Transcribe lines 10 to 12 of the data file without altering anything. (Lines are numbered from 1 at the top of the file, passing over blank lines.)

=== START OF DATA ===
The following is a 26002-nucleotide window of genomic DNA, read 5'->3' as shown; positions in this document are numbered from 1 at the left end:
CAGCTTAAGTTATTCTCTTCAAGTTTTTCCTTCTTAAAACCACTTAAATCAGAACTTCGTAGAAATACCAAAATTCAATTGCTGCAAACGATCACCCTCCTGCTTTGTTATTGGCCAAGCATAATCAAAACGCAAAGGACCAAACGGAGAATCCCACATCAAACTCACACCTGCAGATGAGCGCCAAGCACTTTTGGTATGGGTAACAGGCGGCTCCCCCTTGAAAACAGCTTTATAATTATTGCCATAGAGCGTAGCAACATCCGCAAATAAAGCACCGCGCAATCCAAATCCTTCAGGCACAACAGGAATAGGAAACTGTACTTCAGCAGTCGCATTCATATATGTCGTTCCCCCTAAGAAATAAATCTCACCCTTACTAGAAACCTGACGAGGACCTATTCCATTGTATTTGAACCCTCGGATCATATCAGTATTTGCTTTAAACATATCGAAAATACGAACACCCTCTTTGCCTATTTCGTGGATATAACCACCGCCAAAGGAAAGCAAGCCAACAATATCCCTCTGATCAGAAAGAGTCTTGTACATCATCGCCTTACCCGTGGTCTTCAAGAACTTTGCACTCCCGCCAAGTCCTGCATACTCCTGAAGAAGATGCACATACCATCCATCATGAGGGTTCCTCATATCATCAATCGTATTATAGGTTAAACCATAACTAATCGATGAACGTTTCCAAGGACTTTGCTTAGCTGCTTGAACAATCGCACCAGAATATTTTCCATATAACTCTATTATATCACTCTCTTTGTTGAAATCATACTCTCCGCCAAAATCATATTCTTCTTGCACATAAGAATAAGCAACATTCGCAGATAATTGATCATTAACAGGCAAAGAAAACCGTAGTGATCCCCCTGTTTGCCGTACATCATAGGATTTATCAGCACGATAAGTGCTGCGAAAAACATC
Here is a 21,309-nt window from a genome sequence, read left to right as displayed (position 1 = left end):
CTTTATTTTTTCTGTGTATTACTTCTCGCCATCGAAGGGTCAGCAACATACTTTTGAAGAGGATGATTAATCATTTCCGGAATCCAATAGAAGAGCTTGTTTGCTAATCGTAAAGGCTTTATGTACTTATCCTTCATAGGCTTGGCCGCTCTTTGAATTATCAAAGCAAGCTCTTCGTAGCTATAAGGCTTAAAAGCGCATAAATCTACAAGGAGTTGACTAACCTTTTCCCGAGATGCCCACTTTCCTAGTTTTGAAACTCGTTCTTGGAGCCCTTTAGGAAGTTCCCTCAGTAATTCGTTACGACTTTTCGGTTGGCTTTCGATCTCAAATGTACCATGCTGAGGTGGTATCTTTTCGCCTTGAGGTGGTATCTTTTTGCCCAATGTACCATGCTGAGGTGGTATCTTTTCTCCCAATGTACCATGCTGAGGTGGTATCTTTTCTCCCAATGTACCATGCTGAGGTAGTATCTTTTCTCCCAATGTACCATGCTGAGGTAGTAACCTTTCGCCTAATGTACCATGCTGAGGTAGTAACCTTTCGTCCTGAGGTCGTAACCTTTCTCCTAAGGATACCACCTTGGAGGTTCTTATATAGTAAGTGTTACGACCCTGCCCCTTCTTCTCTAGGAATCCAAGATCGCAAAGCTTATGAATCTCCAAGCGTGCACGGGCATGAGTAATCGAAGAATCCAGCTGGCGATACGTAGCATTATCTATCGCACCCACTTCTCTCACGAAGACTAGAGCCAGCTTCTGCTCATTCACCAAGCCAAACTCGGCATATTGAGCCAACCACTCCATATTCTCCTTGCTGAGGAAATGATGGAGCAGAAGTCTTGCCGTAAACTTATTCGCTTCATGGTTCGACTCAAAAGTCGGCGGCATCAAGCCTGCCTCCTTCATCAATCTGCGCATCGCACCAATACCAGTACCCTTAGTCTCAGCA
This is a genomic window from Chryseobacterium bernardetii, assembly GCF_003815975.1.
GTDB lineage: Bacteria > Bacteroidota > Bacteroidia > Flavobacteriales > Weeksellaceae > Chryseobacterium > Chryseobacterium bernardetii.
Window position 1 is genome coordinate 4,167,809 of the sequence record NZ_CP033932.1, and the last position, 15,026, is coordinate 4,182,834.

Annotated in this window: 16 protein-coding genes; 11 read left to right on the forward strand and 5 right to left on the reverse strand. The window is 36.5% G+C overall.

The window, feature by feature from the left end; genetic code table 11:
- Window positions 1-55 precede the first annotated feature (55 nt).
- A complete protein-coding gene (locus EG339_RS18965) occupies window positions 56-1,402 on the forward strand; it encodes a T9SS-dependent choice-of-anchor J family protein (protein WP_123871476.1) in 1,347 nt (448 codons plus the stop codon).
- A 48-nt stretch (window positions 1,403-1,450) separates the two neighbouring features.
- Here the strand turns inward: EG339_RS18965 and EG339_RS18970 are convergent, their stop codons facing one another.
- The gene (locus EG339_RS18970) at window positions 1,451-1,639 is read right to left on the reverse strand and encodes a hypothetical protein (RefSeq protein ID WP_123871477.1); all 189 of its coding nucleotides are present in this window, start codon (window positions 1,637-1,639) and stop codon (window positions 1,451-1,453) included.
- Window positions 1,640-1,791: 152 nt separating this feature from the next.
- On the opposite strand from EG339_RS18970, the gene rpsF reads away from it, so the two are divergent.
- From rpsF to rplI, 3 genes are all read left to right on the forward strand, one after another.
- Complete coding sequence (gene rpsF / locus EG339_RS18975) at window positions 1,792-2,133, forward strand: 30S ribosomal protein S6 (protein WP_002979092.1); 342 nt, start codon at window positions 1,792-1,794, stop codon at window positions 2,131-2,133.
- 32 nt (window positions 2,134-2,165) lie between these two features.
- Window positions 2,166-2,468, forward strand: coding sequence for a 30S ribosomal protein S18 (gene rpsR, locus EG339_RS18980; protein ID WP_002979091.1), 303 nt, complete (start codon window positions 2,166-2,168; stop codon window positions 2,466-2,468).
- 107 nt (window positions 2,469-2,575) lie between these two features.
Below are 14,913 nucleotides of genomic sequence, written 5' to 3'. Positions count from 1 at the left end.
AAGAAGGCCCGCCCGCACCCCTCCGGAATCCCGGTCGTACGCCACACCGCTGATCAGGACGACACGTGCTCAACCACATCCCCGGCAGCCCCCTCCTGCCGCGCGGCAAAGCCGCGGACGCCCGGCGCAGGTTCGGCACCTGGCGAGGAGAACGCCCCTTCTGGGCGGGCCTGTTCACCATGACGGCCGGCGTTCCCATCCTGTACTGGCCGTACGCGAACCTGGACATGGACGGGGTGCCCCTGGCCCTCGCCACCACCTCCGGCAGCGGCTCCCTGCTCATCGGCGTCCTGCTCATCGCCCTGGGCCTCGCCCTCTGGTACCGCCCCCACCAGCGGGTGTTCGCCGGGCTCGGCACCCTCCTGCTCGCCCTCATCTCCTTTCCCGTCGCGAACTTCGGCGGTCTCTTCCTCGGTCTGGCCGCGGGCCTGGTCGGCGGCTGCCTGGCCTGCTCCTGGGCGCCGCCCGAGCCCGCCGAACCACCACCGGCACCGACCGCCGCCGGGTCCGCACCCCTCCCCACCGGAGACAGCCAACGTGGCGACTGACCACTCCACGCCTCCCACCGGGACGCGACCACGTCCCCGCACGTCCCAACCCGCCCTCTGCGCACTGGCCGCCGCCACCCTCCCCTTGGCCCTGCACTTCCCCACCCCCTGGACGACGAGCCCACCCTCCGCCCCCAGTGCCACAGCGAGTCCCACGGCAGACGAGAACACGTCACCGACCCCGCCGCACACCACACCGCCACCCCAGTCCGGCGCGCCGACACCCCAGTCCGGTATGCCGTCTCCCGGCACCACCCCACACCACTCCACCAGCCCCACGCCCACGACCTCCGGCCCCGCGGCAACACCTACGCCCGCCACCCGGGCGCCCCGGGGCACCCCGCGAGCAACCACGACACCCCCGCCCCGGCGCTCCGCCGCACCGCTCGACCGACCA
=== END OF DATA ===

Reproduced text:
- Window positions 1-55 precede the first annotated feature (55 nt).
- A complete protein-coding gene (locus EG339_RS18965) occupies window positions 56-1,402 on the forward strand; it encodes a T9SS-dependent choice-of-anchor J family protein (protein WP_123871476.1) in 1,347 nt (448 codons plus the stop codon).
- A 48-nt stretch (window positions 1,403-1,450) separates the two neighbouring features.